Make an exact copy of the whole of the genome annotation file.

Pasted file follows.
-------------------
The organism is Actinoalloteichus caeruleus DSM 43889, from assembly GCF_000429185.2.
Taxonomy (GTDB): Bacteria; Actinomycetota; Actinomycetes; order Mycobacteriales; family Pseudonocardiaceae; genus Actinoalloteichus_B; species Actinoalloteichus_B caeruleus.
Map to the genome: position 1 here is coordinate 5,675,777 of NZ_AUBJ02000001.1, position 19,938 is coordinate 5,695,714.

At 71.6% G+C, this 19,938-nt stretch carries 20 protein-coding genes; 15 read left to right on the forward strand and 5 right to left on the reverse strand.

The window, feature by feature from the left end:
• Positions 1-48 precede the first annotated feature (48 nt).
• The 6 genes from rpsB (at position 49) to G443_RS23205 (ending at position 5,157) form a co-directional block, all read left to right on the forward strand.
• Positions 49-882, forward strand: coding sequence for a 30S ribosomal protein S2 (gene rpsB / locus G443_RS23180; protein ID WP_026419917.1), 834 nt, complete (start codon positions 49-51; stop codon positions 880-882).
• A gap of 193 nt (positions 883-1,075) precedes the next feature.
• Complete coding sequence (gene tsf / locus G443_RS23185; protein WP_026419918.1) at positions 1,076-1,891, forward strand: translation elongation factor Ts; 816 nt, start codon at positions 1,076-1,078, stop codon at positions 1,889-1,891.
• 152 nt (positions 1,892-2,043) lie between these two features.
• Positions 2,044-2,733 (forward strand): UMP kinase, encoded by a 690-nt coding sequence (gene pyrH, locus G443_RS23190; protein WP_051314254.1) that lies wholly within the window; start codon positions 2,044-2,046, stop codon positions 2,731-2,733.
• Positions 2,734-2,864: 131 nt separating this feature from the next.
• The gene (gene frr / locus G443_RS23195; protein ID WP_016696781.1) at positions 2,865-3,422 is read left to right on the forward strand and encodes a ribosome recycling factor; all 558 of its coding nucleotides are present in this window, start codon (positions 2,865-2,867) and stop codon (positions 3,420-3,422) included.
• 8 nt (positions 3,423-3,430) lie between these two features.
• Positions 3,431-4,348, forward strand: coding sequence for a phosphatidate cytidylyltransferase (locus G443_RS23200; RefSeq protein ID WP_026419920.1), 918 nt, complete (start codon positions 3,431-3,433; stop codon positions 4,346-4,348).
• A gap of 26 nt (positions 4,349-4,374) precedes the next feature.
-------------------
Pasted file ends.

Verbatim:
The organism is Actinoalloteichus caeruleus DSM 43889, from assembly GCF_000429185.2.
Taxonomy (GTDB): Bacteria; Actinomycetota; Actinomycetes; order Mycobacteriales; family Pseudonocardiaceae; genus Actinoalloteichus_B; species Actinoalloteichus_B caeruleus.
Map to the genome: position 1 here is coordinate 5,675,777 of NZ_AUBJ02000001.1, position 19,938 is coordinate 5,695,714.

At 71.6% G+C, this 19,938-nt stretch carries 20 protein-coding genes; 15 read left to right on the forward strand and 5 right to left on the reverse strand.

The window, feature by feature from the left end:
• Positions 1-48 precede the first annotated feature (48 nt).
• The 6 genes from rpsB (at position 49) to G443_RS23205 (ending at position 5,157) form a co-directional block, all read left to right on the forward strand.
• Positions 49-882, forward strand: coding sequence for a 30S ribosomal protein S2 (gene rpsB / locus G443_RS23180; protein ID WP_026419917.1), 834 nt, complete (start codon positions 49-51; stop codon positions 880-882).
• A gap of 193 nt (positions 883-1,075) precedes the next feature.
• Complete coding sequence (gene tsf / locus G443_RS23185; protein WP_026419918.1) at positions 1,076-1,891, forward strand: translation elongation factor Ts; 816 nt, start codon at positions 1,076-1,078, stop codon at positions 1,889-1,891.
• 152 nt (positions 1,892-2,043) lie between these two features.
• Positions 2,044-2,733 (forward strand): UMP kinase, encoded by a 690-nt coding sequence (gene pyrH, locus G443_RS23190; protein WP_051314254.1) that lies wholly within the window; start codon positions 2,044-2,046, stop codon positions 2,731-2,733.
• Positions 2,734-2,864: 131 nt separating this feature from the next.
• The gene (gene frr / locus G443_RS23195; protein ID WP_016696781.1) at positions 2,865-3,422 is read left to right on the forward strand and encodes a ribosome recycling factor; all 558 of its coding nucleotides are present in this window, start codon (positions 2,865-2,867) and stop codon (positions 3,420-3,422) included.
• 8 nt (positions 3,423-3,430) lie between these two features.
• Positions 3,431-4,348, forward strand: coding sequence for a phosphatidate cytidylyltransferase (locus G443_RS23200; RefSeq protein ID WP_026419920.1), 918 nt, complete (start codon positions 3,431-3,433; stop codon positions 4,346-4,348).
• A gap of 26 nt (positions 4,349-4,374) precedes the next feature.